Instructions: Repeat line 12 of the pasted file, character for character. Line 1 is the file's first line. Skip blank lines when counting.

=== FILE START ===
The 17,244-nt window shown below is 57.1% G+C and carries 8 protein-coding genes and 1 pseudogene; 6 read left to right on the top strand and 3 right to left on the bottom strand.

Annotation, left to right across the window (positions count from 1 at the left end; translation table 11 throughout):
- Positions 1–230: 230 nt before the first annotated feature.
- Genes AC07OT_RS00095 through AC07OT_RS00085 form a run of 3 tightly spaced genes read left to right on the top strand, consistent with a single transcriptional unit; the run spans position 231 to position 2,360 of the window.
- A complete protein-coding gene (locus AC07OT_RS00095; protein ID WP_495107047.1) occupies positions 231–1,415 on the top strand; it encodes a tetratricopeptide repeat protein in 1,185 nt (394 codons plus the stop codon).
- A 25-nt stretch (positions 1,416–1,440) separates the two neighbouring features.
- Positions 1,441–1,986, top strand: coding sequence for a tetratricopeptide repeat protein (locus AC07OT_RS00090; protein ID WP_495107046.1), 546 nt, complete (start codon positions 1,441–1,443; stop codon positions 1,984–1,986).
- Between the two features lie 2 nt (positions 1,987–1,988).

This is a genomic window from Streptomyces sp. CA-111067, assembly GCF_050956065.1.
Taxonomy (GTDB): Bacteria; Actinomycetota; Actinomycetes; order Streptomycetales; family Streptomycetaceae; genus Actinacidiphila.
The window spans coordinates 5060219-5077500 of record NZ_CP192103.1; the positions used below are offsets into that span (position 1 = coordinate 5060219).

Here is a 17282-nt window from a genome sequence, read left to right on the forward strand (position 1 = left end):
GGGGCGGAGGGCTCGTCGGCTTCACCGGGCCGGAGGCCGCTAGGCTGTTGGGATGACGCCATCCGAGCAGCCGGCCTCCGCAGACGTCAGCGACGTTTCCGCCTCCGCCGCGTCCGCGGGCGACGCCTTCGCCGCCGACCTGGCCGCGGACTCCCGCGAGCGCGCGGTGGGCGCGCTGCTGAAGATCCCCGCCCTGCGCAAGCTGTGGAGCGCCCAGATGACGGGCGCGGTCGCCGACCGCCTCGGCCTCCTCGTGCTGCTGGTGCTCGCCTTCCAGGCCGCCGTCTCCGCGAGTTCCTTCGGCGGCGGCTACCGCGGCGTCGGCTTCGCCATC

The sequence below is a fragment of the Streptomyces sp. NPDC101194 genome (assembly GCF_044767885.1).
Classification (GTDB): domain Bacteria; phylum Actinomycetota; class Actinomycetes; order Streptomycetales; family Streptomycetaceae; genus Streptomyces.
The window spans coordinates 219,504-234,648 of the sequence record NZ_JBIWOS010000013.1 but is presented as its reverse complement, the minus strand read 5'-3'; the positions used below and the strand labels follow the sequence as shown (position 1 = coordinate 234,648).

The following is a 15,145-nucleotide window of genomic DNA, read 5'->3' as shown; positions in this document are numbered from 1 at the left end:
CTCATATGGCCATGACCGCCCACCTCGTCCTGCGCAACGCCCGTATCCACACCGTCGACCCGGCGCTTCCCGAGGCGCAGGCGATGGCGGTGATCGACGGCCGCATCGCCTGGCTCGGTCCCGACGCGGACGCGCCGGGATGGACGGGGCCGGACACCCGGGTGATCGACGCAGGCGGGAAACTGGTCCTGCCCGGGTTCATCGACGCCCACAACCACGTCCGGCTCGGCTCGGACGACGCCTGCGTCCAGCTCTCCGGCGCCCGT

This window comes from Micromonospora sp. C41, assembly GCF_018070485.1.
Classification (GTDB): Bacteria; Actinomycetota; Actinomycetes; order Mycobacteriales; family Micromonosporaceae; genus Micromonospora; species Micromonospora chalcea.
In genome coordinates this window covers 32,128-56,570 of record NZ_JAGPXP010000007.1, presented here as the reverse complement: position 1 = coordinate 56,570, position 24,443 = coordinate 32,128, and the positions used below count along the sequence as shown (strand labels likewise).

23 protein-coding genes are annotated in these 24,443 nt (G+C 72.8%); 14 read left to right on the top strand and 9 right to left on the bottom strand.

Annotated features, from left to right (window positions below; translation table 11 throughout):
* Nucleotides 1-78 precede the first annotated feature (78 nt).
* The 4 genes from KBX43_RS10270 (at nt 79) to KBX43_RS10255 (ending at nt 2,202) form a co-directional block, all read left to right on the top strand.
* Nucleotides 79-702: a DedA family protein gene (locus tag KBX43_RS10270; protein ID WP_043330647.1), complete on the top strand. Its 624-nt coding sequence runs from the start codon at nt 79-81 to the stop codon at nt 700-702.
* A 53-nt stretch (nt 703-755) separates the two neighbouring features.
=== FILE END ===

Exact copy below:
Here is a 17282-nt window from a genome sequence, read left to right on the forward strand (position 1 = left end):